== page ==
Some notes: I made sure to exercise a bit everyday and drink lots of water. I tried to stick with high alkaloid foods, and less acidic foods, as high alkaloid foods are a little kinder to the stomach. The veggies I ate on a regular basis were celery, carrots, broccoli, and kale. I threw in parsley for its “chemo-protective” qualities. For seasoning, I stuck to Braggs Liquid Aminos and nutritional yeast. Our meals were actually quite delicious, and I think I’ll even make this on normal, eat-whatever-I-want nights. Yum.

So I felt a bit sick after the first day, like I was actually getting sick. I felt lethargic and had aching headaches (the headache part might have been from me getting sloppy in keeping up with my water-intake). After the third day, however, I felt awesome, physically. I had a lot of energy, but emotionally I felt a bit all over the place. I didn’t like that I couldn’t have certain things, especially when I was out toting my Tupperware of brown rice. That made me grumpy sometimes, but I got over it. On my last day, though, I was downright giddy. I even insisted on sharing some my diet with my parents when I heard they were swinging by for lunch, if for nothing but to proselytize the Word on health food. Hmph.

Hm, I suppose it’s interesting to mention I was reading The China Study whilst detoxing. I had been meaning to read it for a couple of years now, and had actually bought a copy for my dad awhile back. I picked it up and actually had a lot of fun thinking about nutrition and the food industry and just making a whole nutrition theme for my detox week. I just finished the book today and I’m pretty excited about watching the documentary, The Future of Food soon.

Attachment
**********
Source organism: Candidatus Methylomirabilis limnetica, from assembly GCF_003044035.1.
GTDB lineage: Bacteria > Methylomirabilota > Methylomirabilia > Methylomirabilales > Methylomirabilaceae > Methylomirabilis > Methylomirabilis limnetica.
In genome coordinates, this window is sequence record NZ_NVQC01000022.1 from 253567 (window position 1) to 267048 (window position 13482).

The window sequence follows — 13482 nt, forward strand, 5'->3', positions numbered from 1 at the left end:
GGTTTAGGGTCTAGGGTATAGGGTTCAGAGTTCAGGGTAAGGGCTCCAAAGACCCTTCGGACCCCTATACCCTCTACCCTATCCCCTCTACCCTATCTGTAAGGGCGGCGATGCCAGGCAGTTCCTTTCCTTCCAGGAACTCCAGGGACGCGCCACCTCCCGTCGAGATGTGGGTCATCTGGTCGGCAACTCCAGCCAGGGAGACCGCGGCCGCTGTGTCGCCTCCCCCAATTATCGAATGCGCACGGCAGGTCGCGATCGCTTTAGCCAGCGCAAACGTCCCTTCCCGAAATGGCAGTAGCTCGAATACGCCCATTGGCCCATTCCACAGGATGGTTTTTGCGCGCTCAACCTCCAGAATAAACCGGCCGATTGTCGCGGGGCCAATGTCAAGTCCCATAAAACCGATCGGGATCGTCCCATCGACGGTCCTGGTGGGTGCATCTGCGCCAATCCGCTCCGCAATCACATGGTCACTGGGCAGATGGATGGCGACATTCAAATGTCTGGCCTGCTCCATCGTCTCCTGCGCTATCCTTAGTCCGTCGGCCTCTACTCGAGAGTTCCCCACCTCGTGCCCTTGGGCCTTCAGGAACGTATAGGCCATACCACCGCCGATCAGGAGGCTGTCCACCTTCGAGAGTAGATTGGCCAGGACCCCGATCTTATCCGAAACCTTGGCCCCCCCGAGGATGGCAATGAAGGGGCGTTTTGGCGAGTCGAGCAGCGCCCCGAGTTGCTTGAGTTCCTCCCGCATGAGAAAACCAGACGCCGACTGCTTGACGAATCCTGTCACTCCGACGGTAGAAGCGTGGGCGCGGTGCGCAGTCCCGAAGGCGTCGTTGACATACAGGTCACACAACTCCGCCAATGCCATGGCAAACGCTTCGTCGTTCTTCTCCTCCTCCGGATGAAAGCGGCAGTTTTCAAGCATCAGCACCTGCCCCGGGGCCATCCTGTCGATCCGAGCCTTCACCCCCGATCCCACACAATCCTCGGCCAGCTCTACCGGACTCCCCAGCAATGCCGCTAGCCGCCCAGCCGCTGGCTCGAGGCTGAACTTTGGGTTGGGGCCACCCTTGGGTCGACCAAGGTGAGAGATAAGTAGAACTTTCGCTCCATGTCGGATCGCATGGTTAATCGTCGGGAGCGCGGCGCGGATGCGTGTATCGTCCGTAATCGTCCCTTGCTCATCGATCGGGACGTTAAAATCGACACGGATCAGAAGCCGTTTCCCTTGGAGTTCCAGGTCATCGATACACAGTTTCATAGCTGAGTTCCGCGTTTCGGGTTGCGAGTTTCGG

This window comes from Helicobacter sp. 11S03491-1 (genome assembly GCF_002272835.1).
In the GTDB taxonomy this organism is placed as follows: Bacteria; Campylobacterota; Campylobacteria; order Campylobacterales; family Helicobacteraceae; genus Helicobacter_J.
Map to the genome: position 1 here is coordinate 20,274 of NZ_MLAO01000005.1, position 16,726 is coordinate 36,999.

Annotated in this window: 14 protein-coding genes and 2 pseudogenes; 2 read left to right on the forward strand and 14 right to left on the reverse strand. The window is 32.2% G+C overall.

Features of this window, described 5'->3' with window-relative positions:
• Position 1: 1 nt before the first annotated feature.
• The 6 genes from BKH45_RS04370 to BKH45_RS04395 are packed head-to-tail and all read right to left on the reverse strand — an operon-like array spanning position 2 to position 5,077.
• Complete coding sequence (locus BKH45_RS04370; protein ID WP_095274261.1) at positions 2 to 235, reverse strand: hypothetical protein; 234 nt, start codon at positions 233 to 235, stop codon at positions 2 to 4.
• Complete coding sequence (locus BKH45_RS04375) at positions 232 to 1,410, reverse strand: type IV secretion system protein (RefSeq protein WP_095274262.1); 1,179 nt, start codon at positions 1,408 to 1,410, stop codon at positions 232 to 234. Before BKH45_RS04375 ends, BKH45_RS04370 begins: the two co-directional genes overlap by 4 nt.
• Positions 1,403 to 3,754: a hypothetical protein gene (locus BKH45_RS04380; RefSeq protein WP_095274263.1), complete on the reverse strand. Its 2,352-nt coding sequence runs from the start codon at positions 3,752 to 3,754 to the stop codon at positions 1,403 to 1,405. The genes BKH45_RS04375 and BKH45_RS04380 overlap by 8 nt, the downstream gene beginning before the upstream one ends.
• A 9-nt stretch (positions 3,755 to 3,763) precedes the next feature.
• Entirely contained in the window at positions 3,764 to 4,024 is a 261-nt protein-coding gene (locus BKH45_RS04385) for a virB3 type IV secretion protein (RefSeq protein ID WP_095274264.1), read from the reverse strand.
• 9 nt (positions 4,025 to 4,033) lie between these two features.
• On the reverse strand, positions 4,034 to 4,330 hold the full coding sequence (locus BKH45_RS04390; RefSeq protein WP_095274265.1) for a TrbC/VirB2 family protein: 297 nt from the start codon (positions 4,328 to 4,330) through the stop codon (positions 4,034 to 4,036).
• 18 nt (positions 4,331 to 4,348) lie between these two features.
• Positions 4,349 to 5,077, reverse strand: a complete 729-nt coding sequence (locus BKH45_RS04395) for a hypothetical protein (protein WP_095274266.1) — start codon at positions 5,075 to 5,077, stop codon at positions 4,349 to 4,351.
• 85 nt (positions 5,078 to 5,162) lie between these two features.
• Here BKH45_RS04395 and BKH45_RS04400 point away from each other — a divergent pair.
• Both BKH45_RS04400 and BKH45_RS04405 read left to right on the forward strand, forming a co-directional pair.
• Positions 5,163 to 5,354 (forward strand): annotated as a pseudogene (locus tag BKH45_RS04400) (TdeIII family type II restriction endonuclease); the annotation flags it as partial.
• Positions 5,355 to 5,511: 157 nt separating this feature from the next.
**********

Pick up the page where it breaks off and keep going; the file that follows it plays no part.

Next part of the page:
This is the first thing Nathan and I ate once we officially ended the detox – Rice Chips and baba ganouj. We were pretty freaking excited about it. Just to have that little bit of diversity on my palette was so...exotic. It was also my first experience with Tom’s Tabooley, a local provider of Mediterranean goodies. The baba ganouj was delicious, if also expensive. After that snack I cooked a mediocre Tempeh Coconut Curry. I put too much coriander and there just wasn’t as much love, I admit it. It’s been awhile since I’ve cooked with these ingredients and I gotta get back in a cooking mode, for sure. I’ll put the recipe up when I’ve made it better.

I found a random document online that talked a bit about re-introducing foods into the system after a brown rice detox. I have to admit, I didn’t look much farther than this little guideline. I was tired, and, okay, anyways I’m not following it sooo much. The basic idea is that I’m re-introducing various foods slowly back into my diet, noting how my body reacts to them, and moving on. Nathan and I tweaked the whole thing a bit, and this was the outcome:

Days 1-4: Add corn, corn oil, bananas, dried fruit, mushrooms, tomato sauce, avocados, wheat-free/gluten-free bread, rice pasta/rice noodles, dairy-free ice-cream, millet, amaranth, quinoa, canola oil, and sesame oil. No hydrogenated oils.

Days 5-7: Add walnuts, pecans, hazelnuts, tahini, almonds. (No peanuts, cashews, or pistachios).

Days 8-11: Add barley, buckwheat, oats, kamut, lentils, chickpeas, split peas, black-eyed peas, beans.

Days 12-13: Add yogurt and feta cheese.

Day 14: Add whole grain products.

Day 15: Add rennet-free whole raw mild cheese.

After that day I’ll add peanuts, etc. I don’t imagine it’s supposed to be a get-it-all-in-before-the-last-day kind of thing. We’ll see how it goes. I decided awhile back that after this detox I’d go vegan, and I’m sticking to that plan. I won’t be a super strict vegan, but I want my diet to be primarily dairy and meat free. Reading The China Study kind of scared me straight. Heart problems run in both sides of my family and I’d like to avoid that route as much as possible. That, and it would just be nice to have some possibility of a life in old age that I can enjoy. I will eat some bad food every now and then, but sparingly. Cheese is so good. Especially in the form of queso.